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Perspective on Teaching, Scholarship, and Service for New Faculty in Theological Schools PDF-NOTE: Internet Explorer Users, right click the PDF Icon and choose [save target as] if you are experiencing problems with clicking. Print

Daniel O. Aleshire, Association of Theological Schools

Daniel O. Aleshire, executive director of the Association of Theological Schools in the United States and Canada (ATS), has devoted more than thirty years of his career to theological education. He joined the ATS staff in 1990 as associate director for accreditation and was elected executive director in 1998. Aleshire holds an MDiv from the Southern Baptist Theological Seminary, where he taught from 1978 to 1990, and a PhD in psychology from George Peabody College for Teachers (now Peabody College of Vanderbilt University). A frequent speaker, Aleshire has also written extensively on issues of ministry and theological education. He served as a coauthor of Being There: Culture and Formation in Two Theological Seminaries (Oxford University Press, 1997), which received the 1998 Distinguished Book Award from the Society for the Scientific Study of Religion. Aleshire's most recent work, Earthen Vessels: Hopeful Reflections on the Work and Future of Theological Schools (Wm. B. Eerdmans Publishing), was released in 2008.

For most of the past decade, the Association of Theological Schools (ATS) has conducted an annual workshop for new faculty in theological education. Eligible faculty members who attend this fall conference have completed their first year of teaching in an ATS-member theological school. The workshop agenda includes the accounts of newly tenured faculty about their first years of teaching, and presentations by academic deans on the successful transition from graduate school to faculty positions in theological schools, as well as a great deal of time for participants to talk with one another and discuss their own experiences. Much of the content of this article reflects what I have heard from my conversations with these thoughtful and talented people.


Teaching is an important focus in all theological schools, but it takes on unique dimensions because the mission focus of these schools is on the professional education of religious leaders. While schools of theology have students pursuing theological education for a variety of reasons, the center of gravity is the education of persons preparing for ordination or some other form of professional religious service. New faculty learn that master's degree seminary students tend to want teaching that helps them address three overarching questions: 1) How is disciplinary information integrated into a comprehensive religious knowledge?; 2) What does the information mean for their personal religious understanding and identity?; and 3) How is the information most useable in their practice as religious leaders? These are not the questions that graduate students bring to PhD education, and the teaching that faculty new to theological education undertake will be different than the teaching they experienced as graduate students.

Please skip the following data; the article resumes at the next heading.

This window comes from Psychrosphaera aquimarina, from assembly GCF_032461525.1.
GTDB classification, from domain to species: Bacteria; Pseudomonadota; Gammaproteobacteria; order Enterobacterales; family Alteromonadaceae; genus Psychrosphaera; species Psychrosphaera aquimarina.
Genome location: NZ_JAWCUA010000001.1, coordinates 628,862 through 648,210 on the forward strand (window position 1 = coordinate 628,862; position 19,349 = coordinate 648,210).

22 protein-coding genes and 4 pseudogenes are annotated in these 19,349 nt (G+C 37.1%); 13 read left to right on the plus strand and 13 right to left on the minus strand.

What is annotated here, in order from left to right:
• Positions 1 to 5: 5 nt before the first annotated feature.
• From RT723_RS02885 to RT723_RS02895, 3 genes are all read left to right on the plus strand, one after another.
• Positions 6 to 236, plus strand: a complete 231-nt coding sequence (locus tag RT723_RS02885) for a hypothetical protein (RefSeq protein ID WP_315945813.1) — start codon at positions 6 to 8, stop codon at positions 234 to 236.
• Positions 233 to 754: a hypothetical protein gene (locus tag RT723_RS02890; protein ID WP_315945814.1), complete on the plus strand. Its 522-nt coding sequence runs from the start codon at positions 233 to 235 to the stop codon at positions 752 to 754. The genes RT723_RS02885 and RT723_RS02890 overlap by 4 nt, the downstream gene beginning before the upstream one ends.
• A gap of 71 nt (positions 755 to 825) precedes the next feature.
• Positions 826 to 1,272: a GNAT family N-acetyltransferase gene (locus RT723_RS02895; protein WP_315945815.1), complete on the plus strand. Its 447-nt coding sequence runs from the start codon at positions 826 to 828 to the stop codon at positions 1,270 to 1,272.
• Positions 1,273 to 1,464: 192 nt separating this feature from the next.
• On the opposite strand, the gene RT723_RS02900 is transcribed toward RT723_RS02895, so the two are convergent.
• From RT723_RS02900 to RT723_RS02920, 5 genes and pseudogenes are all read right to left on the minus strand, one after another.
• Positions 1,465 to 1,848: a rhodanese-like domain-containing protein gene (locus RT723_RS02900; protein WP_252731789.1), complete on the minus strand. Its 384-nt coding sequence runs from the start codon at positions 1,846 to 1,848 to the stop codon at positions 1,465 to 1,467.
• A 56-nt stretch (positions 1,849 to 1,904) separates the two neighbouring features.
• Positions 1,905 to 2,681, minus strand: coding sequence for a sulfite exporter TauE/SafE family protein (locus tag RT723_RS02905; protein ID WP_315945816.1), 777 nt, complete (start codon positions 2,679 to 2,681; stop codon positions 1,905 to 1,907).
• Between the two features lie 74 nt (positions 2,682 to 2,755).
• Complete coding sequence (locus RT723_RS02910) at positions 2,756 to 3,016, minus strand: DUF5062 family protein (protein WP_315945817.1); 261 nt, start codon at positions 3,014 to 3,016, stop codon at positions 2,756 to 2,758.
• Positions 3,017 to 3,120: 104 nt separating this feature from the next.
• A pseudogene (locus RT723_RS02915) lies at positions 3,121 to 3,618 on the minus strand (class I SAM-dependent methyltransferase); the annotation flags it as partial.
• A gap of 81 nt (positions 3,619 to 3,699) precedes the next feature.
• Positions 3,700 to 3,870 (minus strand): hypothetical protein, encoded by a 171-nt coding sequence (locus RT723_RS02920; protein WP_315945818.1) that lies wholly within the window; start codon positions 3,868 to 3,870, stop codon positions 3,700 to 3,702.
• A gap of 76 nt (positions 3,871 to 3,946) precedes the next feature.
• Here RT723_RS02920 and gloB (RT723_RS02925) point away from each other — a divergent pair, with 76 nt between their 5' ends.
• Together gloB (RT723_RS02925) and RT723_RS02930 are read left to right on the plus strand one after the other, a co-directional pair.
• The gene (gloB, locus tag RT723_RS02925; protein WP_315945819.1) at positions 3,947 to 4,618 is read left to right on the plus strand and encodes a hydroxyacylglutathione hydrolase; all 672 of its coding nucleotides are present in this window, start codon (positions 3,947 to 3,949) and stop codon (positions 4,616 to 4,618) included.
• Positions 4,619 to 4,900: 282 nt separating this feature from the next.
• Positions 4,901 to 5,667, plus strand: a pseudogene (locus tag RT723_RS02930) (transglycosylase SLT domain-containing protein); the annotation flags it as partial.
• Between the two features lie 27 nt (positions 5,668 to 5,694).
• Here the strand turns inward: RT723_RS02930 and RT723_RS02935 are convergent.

1. How is disciplinary information integrated into a comprehensive religious knowledge? Faculty members in theological schools teach their disciplines with an eye to the ways in which students need to integrate church history, biblical interpretation, and pastoral care, and be able to use all three thoughtfully in a single sermon. While disciplines serve faculty very well, they are not as useful for seminary students, most of whom will use an amalgam of disciplines in their practice of ministry. This amalgam — I am not confident in referring to it as a synthetic or integrated use of the theological disciplines — functions quite differently than a faculty member's use of his or her discipline. Faculty, fresh from the most intensely disciplinary teaching and learning that higher education offers, need to learn how to adjust to students' inclination to give most of their intellectual energy to the interrelationships among disciplines rather than the elegance of any one of them.

  2. What does the information mean for religious leaders' personal religious understanding and identity? Religious leaders cannot lead communities of faith on the basis of advanced knowledge and skills alone. They are able to lead, in part and perhaps most fundamentally, by their own religious commitment. For this reason, all theological education is formational; it shapes the religious identity of students as it informs them intellectually. The result is an interaction between students and faculty that differs from interaction that is primarily focused on mastery of content. If part of a student's religious identity and commitment is focused on a particular understanding of scripture, for example, then learning that a scripture passage does not mean what it was assumed to mean can create more of an existential crisis than intellectual discovery. Disciplinary training sharpens faculty skills in the deconstructive tasks of critical analysis; but in formational theological education, seminary students need intellectually viable reconstruction for what is critically deconstructed. Not all graduate training provides the resources necessary for this reconstructive task.